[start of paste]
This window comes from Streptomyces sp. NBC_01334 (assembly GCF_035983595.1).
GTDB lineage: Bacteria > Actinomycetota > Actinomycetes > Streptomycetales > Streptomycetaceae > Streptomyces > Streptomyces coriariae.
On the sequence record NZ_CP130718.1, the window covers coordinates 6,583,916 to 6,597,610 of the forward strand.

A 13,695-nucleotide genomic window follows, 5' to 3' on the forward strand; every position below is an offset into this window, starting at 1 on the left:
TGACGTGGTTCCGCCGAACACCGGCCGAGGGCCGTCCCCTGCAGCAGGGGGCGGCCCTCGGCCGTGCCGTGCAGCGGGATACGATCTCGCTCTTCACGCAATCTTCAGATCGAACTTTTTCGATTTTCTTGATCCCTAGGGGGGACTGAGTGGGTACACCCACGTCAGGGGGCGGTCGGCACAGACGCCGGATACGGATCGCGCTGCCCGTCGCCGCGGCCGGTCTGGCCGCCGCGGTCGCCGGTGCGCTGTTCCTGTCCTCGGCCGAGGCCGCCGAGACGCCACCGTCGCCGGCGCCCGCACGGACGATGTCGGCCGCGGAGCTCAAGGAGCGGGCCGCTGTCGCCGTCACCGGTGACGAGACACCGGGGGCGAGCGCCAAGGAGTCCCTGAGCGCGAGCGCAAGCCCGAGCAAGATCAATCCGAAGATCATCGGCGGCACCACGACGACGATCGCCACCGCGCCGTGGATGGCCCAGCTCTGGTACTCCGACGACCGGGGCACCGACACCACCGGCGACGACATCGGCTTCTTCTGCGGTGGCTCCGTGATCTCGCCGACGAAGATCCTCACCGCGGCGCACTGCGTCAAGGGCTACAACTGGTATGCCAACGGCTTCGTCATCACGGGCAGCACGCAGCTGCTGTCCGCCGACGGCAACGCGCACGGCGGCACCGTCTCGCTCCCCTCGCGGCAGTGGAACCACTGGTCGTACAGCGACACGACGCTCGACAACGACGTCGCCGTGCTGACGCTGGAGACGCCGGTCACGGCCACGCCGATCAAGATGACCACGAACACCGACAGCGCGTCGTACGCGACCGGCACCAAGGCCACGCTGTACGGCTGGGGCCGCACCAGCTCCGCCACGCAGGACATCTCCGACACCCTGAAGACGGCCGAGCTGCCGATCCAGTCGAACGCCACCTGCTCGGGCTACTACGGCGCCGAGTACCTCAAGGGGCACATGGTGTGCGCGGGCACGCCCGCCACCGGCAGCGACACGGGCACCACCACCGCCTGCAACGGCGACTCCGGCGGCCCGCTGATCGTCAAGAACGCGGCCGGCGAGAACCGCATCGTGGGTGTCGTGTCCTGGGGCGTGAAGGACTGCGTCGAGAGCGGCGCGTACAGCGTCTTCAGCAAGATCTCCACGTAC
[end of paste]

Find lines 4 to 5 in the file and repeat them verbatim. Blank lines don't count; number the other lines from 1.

A 13,695-nucleotide genomic window follows, 5' to 3' on the forward strand; every position below is an offset into this window, starting at 1 on the left:
TGACGTGGTTCCGCCGAACACCGGCCGAGGGCCGTCCCCTGCAGCAGGGGGCGGCCCTCGGCCGTGCCGTGCAGCGGGATACGATCTCGCTCTTCACGCAATCTTCAGATCGAACTTTTTCGATTTTCTTGATCCCTAGGGGGGACTGAGTGGGTACACCCACGTCAGGGGGCGGTCGGCACAGACGCCGGATACGGATCGCGCTGCCCGTCGCCGCGGCCGGTCTGGCCGCCGCGGTCGCCGGTGCGCTGTTCCTGTCCTCGGCCGAGGCCGCCGAGACGCCACCGTCGCCGGCGCCCGCACGGACGATGTCGGCCGCGGAGCTCAAGGAGCGGGCCGCTGTCGCCGTCACCGGTGACGAGACACCGGGGGCGAGCGCCAAGGAGTCCCTGAGCGCGAGCGCAAGCCCGAGCAAGATCAATCCGAAGATCATCGGCGGCACCACGACGACGATCGCCACCGCGCCGTGGATGGCCCAGCTCTGGTACTCCGACGACCGGGGCACCGACACCACCGGCGACGACATCGGCTTCTTCTGCGGTGGCTCCGTGATCTCGCCGACGAAGATCCTCACCGCGGCGCACTGCGTCAAGGGCTACAACTGGTATGCCAACGGCTTCGTCATCACGGGCAGCACGCAGCTGCTGTCCGCCGACGGCAACGCGCACGGCGGCACCGTCTCGCTCCCCTCGCGGCAGTGGAACCACTGGTCGTACAGCGACACGACGCTCGACAACGACGTCGCCGTGCTGACGCTGGAGACGCCGGTCACGGCCACGCCGATCAAGATGACCACGAACACCGACAGCGCGTCGTACGCGACCGGCACCAAGGCCACGCTGTACGGCTGGGGCCGCACCAGCTCCGCCACGCAGGACATCTCCGACACCCTGAAGACGGCCGAGCTGCCGATCCAGTCGAACGCCACCTGCTCGGGCTACTACGGCGCCGAGTACCTCAAGGGGCACATGGTGTGCGCGGGCACGCCCGCCACCGGCAGCGACACGGGCACCACCACCGCCTGCAACGGCGACTCCGGCGGCCCGCTGATCGTCAAGAACGCGGCCGGCGAGAACCGCATCGTGGGTGTCGTGTCCTGGGGCGTGAAGGACTGCGTCGAGAGCGGCGCGTACAGCGTCTTCAGCAAGATCTCCACGTAC